Food & Drink: 2.0

Service: 3.0

Atmosphere: 4.0

Value: 2.0

Gourmand Gunno platinum reviewer 10 May 2013

My dining comrades and I had been excited about a visit to Kaspar’s given its location in the beautifully refurbished Savoy hotel. Week-old restaurants inevitably have their teething problems and one should always read reviews (mine included) with a metaphorical pinch of salt, but the only one I had seen (Fay Maschler’s – a critic whom I generally respect) had lowered my expectations, given its relatively damning assessment. We found the atmosphere superb and the service highly attentive, but the food mostly unmemorable and the pricing inconsistent. There is no doubt that the Savoy’s dining room is a gem, large windows looking out onto the river, a high ceiling, sumptuous furnishing and an art deco finish. The tables were well-spaced and the chairs comfortable. It was also pleasing to hear the tinkle of the piano’s keys from the adjoining room. And, most people seemed to be enjoying themselves. However, it would be hard to say exactly what Kaspar’s is intending to achieve with its menu. Make no mistake, the restaurant positions itself as a “seafood bar and grill,” but if so, then why offer such pedestrian 1970’s-style mittel-Europa dishes such as Wiener schnitzel too? I struggle to imagine many of the same target dining market wanting to spend £80 on 30g of caviar, say, to start, and then £19 on a beef stew (‘Bourguignon’) and mash to follow. Two of our party began with the yellow fin tuna tartare. It was presented in a curiously shaped dish where it was impossible to place one’s cutlery conveniently, and the tartare itself was somewhat overwhelmed by the cream sauce. That my other comrade left half his Caesar salad spoke for itself. In terms of the mains, my monkfish kebab was ridiculously overpriced at £24 for just four small pieces of fish in a somewhat anaemic sauce. By contrast, its side of salad for just £3 (the price of all the sides) was a relative bargain, but scant compensation for the fish. My comrade’s Thai green seafood curry seemed a somewhat incongruous menu option in an ostensibly fine dining location, but was executed competently enough, although the waiter initially failed to bring the accompanying rice with it. The third member of our group bravely went for the schnitzel, commenting that he could not recall the last time he had eaten such a dish. The potato side looked, to my mind, tangibly more edible than the overly bread-crumbed veal main. At least our bottle of Gavi from Italy was a success, well-balanced and refreshing. It was not bad value either, at £45 for a bottle, but a note to more credit-constrained diners: the list starts at £32/bottle, so hardly what one could call good value in general. If you want a similar style of food, but executed much better, then go to the Wolseley or Scott’s. If you want a fun but none too consequential experience, then it is worth going here.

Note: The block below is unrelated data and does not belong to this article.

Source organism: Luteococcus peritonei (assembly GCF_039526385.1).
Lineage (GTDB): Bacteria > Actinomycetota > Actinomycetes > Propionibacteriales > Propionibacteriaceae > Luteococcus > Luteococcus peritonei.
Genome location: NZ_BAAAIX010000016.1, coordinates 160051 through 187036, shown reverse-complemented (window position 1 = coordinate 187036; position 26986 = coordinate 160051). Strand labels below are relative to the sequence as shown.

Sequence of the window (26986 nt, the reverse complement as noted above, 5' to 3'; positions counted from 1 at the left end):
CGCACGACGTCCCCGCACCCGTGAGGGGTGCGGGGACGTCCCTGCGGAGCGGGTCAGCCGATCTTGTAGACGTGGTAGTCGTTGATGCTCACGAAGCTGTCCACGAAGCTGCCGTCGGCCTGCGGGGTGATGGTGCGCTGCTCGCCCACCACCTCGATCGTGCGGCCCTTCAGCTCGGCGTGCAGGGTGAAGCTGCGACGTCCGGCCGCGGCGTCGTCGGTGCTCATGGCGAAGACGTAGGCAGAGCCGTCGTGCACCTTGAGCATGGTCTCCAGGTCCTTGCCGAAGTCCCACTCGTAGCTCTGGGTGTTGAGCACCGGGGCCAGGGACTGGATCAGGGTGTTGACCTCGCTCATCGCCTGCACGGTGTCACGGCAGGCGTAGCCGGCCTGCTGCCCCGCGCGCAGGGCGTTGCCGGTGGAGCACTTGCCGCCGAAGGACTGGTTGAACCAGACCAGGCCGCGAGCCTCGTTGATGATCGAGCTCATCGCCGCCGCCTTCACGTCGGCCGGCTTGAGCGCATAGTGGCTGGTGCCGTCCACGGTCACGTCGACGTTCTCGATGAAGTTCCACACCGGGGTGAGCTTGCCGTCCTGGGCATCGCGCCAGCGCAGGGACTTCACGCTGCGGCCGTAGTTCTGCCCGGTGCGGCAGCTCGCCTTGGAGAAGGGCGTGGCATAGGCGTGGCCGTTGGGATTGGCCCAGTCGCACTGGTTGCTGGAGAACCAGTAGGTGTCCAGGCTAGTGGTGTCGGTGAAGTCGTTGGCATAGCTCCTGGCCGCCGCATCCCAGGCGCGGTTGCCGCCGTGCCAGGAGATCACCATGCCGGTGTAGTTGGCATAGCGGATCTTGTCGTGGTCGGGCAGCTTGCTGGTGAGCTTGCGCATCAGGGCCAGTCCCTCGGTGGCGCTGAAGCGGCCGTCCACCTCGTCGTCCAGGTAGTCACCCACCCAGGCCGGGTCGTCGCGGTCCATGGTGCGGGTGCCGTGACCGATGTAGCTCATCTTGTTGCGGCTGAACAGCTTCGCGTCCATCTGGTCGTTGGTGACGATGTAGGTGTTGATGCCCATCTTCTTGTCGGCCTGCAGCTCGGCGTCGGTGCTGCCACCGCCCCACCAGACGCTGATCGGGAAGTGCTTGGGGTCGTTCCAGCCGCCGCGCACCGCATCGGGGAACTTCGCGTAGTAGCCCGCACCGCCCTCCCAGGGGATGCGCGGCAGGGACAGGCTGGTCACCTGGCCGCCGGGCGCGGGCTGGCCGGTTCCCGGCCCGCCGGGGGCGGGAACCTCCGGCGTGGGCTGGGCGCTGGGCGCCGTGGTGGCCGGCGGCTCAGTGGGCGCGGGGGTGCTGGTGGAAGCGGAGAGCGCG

The Private Dining Room
Capacity: 14